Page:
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Colon and Breast Cancer Prevention Through Lifestyle Changes

Posted Jan 18 2012 6:57am

While some causes of breast and colon cancer are unpreventable (like age, family history, and inherited risk), others are completely within your control. Help prevent the formation of these dangerous diseases with some important lifestyle changes.

1. Know your family history

Cancer Prevention - Know Family History

If your family has a history of either breast cancer or colon cancer, your changes may be higher than the average woman. Knowing your family history is therefore very helpful when talking to your doctor about tests and screenings. Poll your family members to find out if any relatives have suffered from either breast or colon cancer and be sure to alert your doctor if you find any incidence of these diseases in your family tree.

A family history may warrant earlier and more regular screenings to catch disease formation early.

2. Get screened regularly

Regular Breast Cancer Screenings

One of the best ways for breast cancer prevention is to catch it before it starts, and that means regular breast cancer screenings. There are three tests generally used for this purpose. Every woman should be doing her own self-exams of her breasts every single month. Talk to your doctor about how to conduct a self-exam. Additionally, women should see their doctors every year for an annual physical, which should include a clinical breast exam.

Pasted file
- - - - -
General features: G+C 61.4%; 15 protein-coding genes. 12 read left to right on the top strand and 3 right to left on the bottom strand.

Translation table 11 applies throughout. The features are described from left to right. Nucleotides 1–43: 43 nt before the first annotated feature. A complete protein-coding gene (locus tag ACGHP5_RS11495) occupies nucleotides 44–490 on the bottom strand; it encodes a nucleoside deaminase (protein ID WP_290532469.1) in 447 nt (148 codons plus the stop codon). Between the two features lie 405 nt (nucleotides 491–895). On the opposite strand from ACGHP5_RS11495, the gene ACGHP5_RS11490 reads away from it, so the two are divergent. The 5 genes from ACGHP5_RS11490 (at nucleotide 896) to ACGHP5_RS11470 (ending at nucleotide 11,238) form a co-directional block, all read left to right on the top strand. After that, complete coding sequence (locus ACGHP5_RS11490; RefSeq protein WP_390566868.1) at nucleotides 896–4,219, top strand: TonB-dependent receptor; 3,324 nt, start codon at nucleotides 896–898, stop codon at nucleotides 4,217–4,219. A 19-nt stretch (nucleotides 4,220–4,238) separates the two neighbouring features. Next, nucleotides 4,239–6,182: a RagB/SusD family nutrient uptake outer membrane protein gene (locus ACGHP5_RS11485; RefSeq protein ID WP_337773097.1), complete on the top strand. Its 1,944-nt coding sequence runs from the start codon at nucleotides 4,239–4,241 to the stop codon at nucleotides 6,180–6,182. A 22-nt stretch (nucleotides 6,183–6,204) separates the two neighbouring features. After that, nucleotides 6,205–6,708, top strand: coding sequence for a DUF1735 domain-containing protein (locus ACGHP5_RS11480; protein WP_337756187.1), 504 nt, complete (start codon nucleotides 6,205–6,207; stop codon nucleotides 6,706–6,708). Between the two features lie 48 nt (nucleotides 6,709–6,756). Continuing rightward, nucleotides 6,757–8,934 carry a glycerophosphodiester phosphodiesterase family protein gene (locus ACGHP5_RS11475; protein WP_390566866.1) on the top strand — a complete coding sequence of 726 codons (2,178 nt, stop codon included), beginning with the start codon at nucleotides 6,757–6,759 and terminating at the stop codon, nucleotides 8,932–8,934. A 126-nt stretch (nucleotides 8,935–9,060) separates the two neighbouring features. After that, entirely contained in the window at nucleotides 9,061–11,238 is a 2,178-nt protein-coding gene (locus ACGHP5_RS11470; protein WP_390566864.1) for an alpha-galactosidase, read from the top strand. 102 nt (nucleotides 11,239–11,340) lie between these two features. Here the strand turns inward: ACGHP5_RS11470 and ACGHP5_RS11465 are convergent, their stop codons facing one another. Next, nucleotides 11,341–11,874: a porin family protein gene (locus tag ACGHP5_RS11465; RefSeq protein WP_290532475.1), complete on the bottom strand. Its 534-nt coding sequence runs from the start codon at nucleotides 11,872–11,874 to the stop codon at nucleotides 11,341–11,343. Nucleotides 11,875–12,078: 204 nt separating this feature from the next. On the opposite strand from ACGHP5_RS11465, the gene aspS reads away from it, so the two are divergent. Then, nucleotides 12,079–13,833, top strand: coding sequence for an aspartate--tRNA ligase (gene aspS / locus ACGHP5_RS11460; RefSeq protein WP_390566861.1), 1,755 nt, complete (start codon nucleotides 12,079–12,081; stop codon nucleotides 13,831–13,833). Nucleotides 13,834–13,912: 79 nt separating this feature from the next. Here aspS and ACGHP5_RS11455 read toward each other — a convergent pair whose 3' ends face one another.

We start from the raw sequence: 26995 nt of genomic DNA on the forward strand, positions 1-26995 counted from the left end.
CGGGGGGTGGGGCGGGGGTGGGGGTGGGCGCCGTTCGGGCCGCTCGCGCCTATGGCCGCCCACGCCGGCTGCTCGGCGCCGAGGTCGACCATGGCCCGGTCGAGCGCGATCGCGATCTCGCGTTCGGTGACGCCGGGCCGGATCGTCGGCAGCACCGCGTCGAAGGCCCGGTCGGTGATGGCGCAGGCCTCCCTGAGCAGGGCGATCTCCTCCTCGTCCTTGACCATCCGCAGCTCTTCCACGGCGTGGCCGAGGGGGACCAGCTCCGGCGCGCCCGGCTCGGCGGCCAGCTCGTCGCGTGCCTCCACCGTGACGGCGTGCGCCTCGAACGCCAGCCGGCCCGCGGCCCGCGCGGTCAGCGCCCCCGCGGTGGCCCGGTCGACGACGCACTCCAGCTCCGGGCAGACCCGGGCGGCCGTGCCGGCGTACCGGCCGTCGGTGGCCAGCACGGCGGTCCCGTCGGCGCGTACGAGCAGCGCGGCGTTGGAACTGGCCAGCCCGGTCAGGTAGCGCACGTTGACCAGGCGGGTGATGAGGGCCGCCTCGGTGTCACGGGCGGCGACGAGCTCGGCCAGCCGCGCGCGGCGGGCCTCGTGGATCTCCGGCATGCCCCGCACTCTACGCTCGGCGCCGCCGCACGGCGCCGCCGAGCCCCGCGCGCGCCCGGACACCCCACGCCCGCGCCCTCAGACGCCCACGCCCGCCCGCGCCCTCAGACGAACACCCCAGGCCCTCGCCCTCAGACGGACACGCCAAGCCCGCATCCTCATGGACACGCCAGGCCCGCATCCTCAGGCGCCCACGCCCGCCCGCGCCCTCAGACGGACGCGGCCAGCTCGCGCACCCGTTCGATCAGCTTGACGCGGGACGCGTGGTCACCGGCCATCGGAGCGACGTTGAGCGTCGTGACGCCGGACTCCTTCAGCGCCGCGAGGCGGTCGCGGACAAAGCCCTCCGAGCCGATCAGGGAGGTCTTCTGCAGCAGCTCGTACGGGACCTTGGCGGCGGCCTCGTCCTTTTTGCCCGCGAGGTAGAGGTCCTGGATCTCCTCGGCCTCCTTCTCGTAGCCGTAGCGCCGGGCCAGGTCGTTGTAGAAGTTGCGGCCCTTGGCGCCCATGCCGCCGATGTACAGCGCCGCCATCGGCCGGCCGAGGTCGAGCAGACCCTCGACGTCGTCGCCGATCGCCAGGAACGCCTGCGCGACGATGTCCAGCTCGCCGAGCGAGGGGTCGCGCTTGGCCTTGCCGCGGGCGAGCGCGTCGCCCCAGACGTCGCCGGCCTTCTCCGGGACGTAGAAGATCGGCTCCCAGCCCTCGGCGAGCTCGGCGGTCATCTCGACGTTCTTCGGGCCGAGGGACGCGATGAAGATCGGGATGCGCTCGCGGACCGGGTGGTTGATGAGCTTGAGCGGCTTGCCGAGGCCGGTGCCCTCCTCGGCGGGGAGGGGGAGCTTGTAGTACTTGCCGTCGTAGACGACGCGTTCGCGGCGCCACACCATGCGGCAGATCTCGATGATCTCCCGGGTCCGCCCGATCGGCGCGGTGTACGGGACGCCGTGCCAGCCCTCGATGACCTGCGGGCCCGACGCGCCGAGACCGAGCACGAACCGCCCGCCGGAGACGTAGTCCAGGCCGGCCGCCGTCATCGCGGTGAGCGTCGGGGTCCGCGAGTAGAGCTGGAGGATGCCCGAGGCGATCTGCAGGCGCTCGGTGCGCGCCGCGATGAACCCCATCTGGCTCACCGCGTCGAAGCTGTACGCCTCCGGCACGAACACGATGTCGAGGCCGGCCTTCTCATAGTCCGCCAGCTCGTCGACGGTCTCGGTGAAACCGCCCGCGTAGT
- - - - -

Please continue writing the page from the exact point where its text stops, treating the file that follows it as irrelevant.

The mammogram is an x-ray of the breast and should be performed every two years if you are between the ages of 50 and 74. Some women should be screened before the age of 50 if family history or other risk factors are present.

3. Have regular polyp removal

Colon Cancer Prevention - Polyp Removal

If you have a family history of colon cancer, or have had tests (such as colonoscopy or sigmoidoscopy) to determine that you have colorectal polyps, you should ensure that you have regular appointments with your doctor to have the polyps removed. These adenomas have been shown to develop into colon cancer, and removing those that are larger than 1 cm has been show to lower the risk of colorectal cancer significantly.

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